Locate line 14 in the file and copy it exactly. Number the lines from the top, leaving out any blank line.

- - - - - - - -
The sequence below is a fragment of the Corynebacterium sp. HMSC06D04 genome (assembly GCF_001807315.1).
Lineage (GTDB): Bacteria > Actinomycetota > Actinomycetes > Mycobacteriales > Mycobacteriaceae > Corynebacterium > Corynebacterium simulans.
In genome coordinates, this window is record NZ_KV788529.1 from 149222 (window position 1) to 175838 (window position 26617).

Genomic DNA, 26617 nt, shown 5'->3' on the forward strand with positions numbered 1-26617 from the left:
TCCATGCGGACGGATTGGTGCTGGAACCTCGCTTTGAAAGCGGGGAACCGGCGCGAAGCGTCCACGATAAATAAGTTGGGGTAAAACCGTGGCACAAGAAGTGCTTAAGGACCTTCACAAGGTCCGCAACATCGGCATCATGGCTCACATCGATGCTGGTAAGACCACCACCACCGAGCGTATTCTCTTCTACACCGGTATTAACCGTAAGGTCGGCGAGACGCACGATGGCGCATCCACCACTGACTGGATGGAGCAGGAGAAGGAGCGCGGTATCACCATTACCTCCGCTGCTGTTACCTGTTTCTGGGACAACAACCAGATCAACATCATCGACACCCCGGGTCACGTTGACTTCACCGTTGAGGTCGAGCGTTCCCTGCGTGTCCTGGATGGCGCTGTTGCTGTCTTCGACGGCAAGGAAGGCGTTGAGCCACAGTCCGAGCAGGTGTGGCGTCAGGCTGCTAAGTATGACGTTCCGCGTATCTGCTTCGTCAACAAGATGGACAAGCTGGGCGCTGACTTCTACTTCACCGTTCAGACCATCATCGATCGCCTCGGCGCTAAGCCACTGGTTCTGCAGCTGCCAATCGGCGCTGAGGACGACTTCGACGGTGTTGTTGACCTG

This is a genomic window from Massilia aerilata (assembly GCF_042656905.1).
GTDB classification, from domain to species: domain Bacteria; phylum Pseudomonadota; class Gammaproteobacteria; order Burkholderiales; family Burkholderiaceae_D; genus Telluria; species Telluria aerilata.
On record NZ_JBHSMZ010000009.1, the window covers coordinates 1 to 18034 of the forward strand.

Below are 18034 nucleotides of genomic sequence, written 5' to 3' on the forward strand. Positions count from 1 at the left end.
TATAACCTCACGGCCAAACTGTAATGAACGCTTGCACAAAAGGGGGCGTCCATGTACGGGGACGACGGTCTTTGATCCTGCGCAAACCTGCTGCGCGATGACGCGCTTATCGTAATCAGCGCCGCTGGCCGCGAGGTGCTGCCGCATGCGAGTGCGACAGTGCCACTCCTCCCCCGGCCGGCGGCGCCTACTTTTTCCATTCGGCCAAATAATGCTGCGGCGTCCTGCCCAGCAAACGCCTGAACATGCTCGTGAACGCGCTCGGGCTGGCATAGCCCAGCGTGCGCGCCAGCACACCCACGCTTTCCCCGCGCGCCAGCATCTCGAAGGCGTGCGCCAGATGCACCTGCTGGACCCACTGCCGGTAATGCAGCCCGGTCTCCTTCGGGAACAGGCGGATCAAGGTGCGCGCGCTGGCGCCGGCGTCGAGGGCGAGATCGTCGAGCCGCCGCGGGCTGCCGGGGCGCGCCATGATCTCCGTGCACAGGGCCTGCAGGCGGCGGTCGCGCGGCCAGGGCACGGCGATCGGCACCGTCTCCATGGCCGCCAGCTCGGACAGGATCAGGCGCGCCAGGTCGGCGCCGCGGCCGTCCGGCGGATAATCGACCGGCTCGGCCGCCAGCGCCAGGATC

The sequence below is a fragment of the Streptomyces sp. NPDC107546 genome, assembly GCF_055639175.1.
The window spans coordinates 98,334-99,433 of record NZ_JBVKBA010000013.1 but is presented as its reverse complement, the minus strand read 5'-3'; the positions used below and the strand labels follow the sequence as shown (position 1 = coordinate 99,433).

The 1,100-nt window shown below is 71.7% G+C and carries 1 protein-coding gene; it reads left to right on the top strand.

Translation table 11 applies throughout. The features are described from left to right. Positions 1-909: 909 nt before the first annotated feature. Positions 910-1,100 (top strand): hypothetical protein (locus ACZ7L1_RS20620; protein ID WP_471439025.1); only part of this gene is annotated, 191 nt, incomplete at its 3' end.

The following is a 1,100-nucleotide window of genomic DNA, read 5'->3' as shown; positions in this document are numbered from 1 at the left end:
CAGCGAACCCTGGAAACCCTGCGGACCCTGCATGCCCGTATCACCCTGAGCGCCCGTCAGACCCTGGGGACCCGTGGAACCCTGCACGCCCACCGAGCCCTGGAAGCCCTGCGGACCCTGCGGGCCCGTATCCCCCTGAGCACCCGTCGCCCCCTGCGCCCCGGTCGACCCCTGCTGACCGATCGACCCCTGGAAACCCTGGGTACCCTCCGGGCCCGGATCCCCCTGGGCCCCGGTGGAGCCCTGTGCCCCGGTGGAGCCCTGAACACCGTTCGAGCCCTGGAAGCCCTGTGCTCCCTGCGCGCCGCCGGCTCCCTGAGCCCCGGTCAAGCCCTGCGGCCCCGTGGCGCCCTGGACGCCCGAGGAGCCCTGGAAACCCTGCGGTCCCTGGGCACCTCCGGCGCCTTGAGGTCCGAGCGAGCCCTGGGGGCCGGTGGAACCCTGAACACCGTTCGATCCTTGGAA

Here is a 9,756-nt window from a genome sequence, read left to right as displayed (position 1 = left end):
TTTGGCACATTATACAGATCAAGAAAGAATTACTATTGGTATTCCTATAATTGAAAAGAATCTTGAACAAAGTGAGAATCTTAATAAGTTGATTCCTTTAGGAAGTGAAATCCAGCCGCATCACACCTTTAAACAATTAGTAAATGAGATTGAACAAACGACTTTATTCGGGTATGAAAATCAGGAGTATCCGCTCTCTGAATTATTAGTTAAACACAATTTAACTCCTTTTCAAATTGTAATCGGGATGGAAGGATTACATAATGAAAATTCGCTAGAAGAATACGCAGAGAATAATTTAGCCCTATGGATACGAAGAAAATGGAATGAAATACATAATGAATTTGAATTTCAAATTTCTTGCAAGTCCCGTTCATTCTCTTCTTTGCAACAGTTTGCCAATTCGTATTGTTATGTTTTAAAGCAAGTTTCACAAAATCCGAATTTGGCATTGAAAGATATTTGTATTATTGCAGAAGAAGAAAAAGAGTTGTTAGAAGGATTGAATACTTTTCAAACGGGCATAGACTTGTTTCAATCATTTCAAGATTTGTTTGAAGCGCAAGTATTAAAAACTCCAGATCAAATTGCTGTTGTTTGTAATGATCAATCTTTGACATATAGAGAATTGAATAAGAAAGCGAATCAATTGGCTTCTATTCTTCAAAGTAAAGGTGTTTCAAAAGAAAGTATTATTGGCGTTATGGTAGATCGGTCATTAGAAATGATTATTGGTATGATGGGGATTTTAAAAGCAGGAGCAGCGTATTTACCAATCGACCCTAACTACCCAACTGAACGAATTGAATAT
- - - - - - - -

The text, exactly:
Translation table 11 applies throughout. The features are described from left to right. Positions 1-909: 909 nt before the first annotated feature. Positions 910-1,100 (top strand): hypothetical protein (locus ACZ7L1_RS20620; protein ID WP_471439025.1); only part of this gene is annotated, 191 nt, incomplete at its 3' end.